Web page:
One in the Other

09 Sep—23 Dec 2021

DeForrest Brown Jr: Reading List

ReadingList Posted—January 10, 2022

Black Popular Culture

Black Popular Culture, A Project by Michele Wallace examines the roles of artist and audience, producer and critic, and the synergistic relationship between black cultural expressions and their political, economic, and social contexts. An extraordinary array of critics, scholars, and cultural producers explore the multiple meanings of the cultural term "Black" and, in so doing, propose an inclusive arena of expression and political possibility within the context of black popular culture.

Where Do We Go From Here: Chaos or Community

Where Do We Go from Here was Martin Luther King Jr.’s analysis of the state of American race relations and the movement after a decade of U.S. civil rights struggles.

More Brilliant Than the Sun: Adventures in Sonic Fiction

Music writer, theorist and film maker Kodwo Eshun's More Brilliant Than The Sun: Adventures In Sonic Fiction covers the music of artists such as Sun Ra, Alice Coltrane, Lee Perry, Dr Octagon, Parliament and Underground Resistance. The book was revolutionary for the way Kodwo decoded the messages in jazz, dub, techno, funk, hiphop, jungle and much more in order to create new sonic possibilities and fictions.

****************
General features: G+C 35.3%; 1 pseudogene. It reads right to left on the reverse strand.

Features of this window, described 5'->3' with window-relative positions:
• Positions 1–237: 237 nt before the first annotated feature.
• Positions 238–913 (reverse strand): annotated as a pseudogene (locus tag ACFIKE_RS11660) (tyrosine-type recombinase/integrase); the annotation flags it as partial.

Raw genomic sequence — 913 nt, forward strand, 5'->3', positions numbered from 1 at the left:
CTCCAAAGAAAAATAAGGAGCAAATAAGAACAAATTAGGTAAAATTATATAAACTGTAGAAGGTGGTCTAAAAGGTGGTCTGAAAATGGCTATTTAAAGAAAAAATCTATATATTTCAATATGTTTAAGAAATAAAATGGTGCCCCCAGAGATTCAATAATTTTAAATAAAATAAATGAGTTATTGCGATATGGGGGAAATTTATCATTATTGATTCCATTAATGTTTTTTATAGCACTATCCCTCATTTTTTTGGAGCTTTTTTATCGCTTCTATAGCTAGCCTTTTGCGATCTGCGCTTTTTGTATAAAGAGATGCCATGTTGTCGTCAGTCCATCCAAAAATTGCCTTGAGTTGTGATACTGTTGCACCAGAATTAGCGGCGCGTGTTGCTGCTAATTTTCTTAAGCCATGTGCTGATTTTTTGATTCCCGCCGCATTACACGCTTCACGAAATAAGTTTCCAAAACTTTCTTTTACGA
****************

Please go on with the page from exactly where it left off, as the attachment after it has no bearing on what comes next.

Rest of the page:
Black Atlantic

Afrocentrism, Eurocentrism, Caribbean Studies, American Studies. To the forces of cultural nationalism trapped in their respective camps, this bold book sounds a liberating call. There is, Paul Gilroy tells us, a culture that is not specifically African, American, Caribbean, or British, but all of these at once; a black Atlantic culture whose themes and techniques transcend ethnicity and nationality to produce something new and, until now, unremarked. Challenging the practices and assumptions of cultural studies, The Black Atlantic also enriches our understanding of modernism.

Africa in Stereo: Modernism, Music, and Pan-African Solidarity

Africa in Stereo: Modernism, Music, and Pan-African Solidarity by Tsitsi Ella Jaji analyses how Africans have engaged with African American music and its representations in the long twentieth century (1890–2011) to offer a new cultural history that attests to pan-Africanism’s ongoing and open theoretical potential.

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